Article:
In recent years the music of minimalist composers such as La Monte Young, Terry Riley, Steve Reich and Philip Glass has, increasingly, become the subject of important musicological reflection, research and debate. Scholars have also been turning their attention to the work of lesser-known contemporaries such as Phill Niblock and Eliane Radigue, or to second and third generation minimalists such as John Adams, Louis Andriessen, Michael Nyman and William Duckworth, whose range of styles may undermine any sense of shared aesthetic approach but whose output is still to a large extent informed by the innovative work of their minimalist predecessors. Attempts have also been made by a number of academics to contextualise the work of composers who have moved in parallel with these developments while remaining resolutely outside its immediate environment, including such diverse figures as Karel Goeyvaerts, Robert Ashley, Arvo PÃ¤rt and Brian Eno. Theory has reflected practice in many respects, with the multimedia works of Reich and Glass encouraging interdisciplinary approaches, associations and interconnections. Minimalism’s role in culture and society has also become the subject of recent interest and debate, complementing existing scholarship, which addressed the subject from the perspective of historiography, analysis, aesthetics and philosophy. The Ashgate Research Companion to Minimalist and Postminimalist Music provides an authoritative overview of established research in this area, while also offering new and innovative approaches to the subject.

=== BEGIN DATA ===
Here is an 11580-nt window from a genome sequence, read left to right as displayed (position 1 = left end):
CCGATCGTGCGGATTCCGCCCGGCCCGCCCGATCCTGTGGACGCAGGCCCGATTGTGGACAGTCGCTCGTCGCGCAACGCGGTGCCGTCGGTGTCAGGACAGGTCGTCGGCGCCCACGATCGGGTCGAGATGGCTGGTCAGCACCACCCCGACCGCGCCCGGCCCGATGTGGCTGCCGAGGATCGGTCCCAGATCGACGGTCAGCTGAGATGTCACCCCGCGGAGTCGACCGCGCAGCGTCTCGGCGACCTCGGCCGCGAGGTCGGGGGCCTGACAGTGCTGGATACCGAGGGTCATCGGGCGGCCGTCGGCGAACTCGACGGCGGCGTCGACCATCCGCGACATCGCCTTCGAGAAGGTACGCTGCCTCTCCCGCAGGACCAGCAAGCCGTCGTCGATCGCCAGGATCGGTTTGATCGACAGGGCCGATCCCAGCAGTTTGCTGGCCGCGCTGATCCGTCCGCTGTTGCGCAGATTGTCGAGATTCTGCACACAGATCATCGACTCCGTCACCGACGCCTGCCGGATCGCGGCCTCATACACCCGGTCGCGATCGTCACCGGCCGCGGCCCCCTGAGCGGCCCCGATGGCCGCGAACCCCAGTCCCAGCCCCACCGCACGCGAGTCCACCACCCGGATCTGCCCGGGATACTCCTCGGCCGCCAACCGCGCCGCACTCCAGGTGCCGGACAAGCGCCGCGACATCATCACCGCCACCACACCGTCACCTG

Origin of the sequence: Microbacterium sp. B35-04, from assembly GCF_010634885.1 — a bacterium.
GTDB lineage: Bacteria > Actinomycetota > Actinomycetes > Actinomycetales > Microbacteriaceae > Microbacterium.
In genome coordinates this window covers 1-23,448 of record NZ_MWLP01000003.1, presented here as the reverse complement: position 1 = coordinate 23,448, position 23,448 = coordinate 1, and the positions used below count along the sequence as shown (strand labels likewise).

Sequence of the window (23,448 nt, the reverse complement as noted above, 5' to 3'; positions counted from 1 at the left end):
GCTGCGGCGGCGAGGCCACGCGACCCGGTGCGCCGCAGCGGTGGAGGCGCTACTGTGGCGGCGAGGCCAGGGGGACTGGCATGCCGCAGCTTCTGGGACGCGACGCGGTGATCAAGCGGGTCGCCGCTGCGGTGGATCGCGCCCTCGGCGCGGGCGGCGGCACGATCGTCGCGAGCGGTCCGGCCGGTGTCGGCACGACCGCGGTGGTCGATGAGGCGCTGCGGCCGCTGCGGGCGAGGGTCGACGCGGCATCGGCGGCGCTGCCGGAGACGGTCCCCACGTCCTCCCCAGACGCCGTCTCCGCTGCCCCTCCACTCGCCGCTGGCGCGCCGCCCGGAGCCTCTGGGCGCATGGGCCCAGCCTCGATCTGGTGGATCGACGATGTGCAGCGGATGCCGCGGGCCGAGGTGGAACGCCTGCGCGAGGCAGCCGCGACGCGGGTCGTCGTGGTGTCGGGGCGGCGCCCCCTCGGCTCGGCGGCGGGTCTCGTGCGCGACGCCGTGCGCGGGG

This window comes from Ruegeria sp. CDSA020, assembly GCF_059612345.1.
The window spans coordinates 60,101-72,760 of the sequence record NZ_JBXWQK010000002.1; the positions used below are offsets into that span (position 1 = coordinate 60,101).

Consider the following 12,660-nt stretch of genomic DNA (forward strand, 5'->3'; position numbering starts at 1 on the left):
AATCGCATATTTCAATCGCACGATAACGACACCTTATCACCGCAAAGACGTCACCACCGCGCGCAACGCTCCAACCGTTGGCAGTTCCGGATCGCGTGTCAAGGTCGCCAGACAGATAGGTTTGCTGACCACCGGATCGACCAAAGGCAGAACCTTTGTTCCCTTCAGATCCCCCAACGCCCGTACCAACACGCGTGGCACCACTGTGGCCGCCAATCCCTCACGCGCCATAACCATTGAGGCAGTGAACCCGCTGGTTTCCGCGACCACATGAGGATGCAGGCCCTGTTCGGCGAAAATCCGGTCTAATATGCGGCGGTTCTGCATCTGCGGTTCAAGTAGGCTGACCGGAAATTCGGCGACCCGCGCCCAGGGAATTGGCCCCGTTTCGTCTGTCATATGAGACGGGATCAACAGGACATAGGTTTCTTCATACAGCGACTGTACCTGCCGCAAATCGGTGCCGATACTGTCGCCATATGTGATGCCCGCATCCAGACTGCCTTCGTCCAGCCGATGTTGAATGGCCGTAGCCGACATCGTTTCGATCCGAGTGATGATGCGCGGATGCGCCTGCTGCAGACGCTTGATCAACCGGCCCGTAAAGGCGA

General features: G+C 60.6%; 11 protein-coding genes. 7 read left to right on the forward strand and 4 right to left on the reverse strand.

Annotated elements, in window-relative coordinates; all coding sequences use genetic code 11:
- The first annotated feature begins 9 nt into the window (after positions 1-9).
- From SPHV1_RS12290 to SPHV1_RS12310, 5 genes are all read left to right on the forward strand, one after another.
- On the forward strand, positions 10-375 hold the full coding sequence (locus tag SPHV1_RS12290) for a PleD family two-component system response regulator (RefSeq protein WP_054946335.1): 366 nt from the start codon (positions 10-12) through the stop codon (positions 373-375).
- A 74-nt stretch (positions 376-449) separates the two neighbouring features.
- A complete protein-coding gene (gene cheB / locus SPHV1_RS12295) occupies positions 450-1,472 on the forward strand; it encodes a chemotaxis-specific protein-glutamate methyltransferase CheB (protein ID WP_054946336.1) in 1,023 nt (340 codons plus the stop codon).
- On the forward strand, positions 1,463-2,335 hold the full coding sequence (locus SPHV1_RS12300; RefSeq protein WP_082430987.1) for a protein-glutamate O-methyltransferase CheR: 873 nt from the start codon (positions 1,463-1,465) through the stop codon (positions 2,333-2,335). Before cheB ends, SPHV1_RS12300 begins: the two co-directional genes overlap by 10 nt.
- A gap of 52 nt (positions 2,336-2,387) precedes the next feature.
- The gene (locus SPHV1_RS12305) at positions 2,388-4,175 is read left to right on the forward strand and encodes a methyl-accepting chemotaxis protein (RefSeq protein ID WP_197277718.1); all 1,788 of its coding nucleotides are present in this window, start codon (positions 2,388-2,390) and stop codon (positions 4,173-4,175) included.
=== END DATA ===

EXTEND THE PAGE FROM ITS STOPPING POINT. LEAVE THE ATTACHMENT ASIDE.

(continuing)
’This is an extremely welcome addition to the growing literature on minimalist and postminimalist music. Its diversity of approaches, variety of topics and perspectives, and varied array of authors successfully quashes any reservations that might be made about a book with such a title. The Introduction provides a splendid summary of the historical and contemporary situation whilst demonstrating awareness of (and successfully tackling) the many complications, complexities and ambiguities of the term 'minimalism'. It serves as an excellent introduction to the book but is also an intelligent and engaging exploration of the core and tangential repertoire. The book adds up to a fascinating study and will be much valued by non-academic and academic readers both within and outside of the academy alike.’ Philip Thomas, University of Huddersfield, UK ’Nearly every author you might want to contribute to a book like this has been included ... high levels of insight and approachability’. Tempo ’ ... the book manages to give a fair sense of the diffusion of minimalism as it flowed out beyond its (mainly) American wellsprings and of how its consequent enrichment or dilution (according to taste) has been able to achieve and then sustain such a prominent position in our 'consumer culture'. ... it cannot be accused of exaggerating the impact minimalism continues to have on contemporary culture, and contemporary musical life. It does justice to the ambivalent times’. The Musical Times '... this is an essential addition to the growing scholarship on minimalism. These twenty-two chapters contain a wealth of ideas that I believe will be used as a standard reference for music undergraduates, graduates, and professionals for years to come.' Canadian Association of Music Libraries Review ’... accessible to a range of readers; the research community that the volume’s title suggests is its target audience but also for others approaching the subject from another discipline